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Triatomines are insect vectors of the flagellate protozoan Trypanosoma cruzi, the causative agent of Chagas disease. This occurs when the triatomine defecates on the skin of the vertebrate host when it bites its host for feeding. This lesion causes the penetration of T. cruzi, whose infective phase is the tripomastigote, and the non-infective replicative phase epimastigote. Although the effects of T. cruzi on the development and survival of different species of triatomine bugs are known, it has not been fully described how the parasite affects many of the species that inhabit Mexico. Therefore, the present study aimed to investigate the effect of the presence of T. cruzi on triatomine development and survival. For this, five triatomines of each instar of each species, Triatoma barberi and Triatoma longipennis, were inoculated, from their second instar to their adult stage, female or male. Each triatomine was infected with 3-5 x105 parasites and they were incubated for 100 days and the kinetic of parasites in the feces and T. cruzi phases were recorded. The results showed that T. barberi and T. longipennis development was affected in all stages because of T. cruzi infection. It was greater for T. longipennis, both in its mortality, as well as time to molt in each phase.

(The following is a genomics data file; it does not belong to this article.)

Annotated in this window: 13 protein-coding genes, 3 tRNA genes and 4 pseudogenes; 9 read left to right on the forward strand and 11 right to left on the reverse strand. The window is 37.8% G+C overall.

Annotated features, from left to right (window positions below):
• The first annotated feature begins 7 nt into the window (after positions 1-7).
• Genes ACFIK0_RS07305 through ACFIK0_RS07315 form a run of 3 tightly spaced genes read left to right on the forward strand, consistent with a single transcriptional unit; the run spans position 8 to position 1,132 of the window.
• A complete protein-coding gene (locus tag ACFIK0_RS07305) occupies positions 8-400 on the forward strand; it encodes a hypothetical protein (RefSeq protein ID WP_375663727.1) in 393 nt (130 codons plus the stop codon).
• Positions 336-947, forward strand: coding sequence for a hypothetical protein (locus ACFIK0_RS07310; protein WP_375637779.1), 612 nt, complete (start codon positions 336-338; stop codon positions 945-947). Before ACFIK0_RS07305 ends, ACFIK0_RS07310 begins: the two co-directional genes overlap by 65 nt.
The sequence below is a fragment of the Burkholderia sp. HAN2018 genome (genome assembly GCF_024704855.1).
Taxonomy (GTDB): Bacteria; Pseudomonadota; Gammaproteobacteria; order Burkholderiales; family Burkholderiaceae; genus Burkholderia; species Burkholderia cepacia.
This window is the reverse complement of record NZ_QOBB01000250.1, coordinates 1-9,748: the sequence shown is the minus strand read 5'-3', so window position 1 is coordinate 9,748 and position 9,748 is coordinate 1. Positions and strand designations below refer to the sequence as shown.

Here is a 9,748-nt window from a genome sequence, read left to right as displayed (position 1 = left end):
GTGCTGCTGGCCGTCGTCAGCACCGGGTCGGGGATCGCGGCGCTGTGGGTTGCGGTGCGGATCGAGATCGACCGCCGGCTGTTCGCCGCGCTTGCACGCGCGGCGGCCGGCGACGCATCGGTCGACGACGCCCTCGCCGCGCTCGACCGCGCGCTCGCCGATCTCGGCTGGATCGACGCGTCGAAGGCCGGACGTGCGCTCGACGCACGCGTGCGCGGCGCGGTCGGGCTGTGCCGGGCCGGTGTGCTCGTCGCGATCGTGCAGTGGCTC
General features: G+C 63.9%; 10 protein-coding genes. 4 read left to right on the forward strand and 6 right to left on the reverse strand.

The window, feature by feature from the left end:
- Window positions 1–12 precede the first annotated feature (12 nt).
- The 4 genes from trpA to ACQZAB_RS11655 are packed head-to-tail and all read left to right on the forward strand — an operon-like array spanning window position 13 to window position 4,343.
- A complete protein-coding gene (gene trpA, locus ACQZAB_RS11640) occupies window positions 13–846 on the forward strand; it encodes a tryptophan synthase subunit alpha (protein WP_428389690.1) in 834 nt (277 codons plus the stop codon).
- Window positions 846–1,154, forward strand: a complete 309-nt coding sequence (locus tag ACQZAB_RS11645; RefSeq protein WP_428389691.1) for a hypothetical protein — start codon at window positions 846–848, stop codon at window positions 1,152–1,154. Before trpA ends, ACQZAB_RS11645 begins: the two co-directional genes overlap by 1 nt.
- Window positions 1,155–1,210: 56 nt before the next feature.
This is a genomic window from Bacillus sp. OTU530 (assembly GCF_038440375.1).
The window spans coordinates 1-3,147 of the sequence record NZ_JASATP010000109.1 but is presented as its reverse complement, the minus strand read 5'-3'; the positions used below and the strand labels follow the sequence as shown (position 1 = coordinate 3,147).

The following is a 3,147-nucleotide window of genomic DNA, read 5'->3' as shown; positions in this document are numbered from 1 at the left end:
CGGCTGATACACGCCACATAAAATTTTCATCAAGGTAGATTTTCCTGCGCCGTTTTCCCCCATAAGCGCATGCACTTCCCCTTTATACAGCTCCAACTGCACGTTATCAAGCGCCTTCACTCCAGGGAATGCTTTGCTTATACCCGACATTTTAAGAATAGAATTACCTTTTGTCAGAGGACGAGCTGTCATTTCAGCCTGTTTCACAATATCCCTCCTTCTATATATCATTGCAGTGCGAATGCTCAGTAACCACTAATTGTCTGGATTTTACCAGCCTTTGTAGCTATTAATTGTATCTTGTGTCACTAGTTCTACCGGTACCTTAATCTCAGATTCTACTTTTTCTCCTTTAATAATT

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Received 2023-03-21
Accepted 2023-12-05
Published 2024-03-13